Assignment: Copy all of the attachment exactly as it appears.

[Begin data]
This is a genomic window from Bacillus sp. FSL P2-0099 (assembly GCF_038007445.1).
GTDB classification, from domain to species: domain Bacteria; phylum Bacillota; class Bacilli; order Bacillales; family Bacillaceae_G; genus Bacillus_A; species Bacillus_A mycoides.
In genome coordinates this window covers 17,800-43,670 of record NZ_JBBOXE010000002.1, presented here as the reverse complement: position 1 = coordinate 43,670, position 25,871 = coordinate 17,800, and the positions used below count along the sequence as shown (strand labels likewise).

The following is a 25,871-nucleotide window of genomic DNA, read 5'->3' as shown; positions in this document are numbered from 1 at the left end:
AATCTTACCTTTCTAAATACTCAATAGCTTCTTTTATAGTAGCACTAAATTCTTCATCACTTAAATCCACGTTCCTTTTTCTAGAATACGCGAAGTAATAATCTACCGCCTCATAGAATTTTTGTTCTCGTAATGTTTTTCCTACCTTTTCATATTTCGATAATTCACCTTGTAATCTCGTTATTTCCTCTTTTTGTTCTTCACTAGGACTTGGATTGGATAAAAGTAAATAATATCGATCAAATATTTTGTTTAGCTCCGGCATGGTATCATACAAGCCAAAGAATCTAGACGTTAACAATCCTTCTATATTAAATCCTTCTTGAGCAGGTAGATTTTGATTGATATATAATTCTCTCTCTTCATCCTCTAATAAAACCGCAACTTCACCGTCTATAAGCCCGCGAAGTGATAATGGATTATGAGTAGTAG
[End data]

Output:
This is a genomic window from Bacillus sp. FSL P2-0099 (assembly GCF_038007445.1).
GTDB classification, from domain to species: domain Bacteria; phylum Bacillota; class Bacilli; order Bacillales; family Bacillaceae_G; genus Bacillus_A; species Bacillus_A mycoides.
In genome coordinates this window covers 17,800-43,670 of record NZ_JBBOXE010000002.1, presented here as the reverse complement: position 1 = coordinate 43,670, position 25,871 = coordinate 17,800, and the positions used below count along the sequence as shown (strand labels likewise).

The following is a 25,871-nucleotide window of genomic DNA, read 5'->3' as shown; positions in this document are numbered from 1 at the left end:
AATCTTACCTTTCTAAATACTCAATAGCTTCTTTTATAGTAGCACTAAATTCTTCATCACTTAAATCCACGTTCCTTTTTCTAGAATACGCGAAGTAATAATCTACCGCCTCATAGAATTTTTGTTCTCGTAATGTTTTTCCTACCTTTTCATATTTCGATAATTCACCTTGTAATCTCGTTATTTCCTCTTTTTGTTCTTCACTAGGACTTGGATTGGATAAAAGTAAATAATATCGATCAAATATTTTGTTTAGCTCCGGCATGGTATCATACAAGCCAAAGAATCTAGACGTTAACAATCCTTCTATATTAAATCCTTCTTGAGCAGGTAGATTTTGATTGATATATAATTCTCTCTCTTCATCCTCTAATAAAACCGCAACTTCACCGTCTATAAGCCCGCGAAGTGATAATGGATTATGAGTAGTAG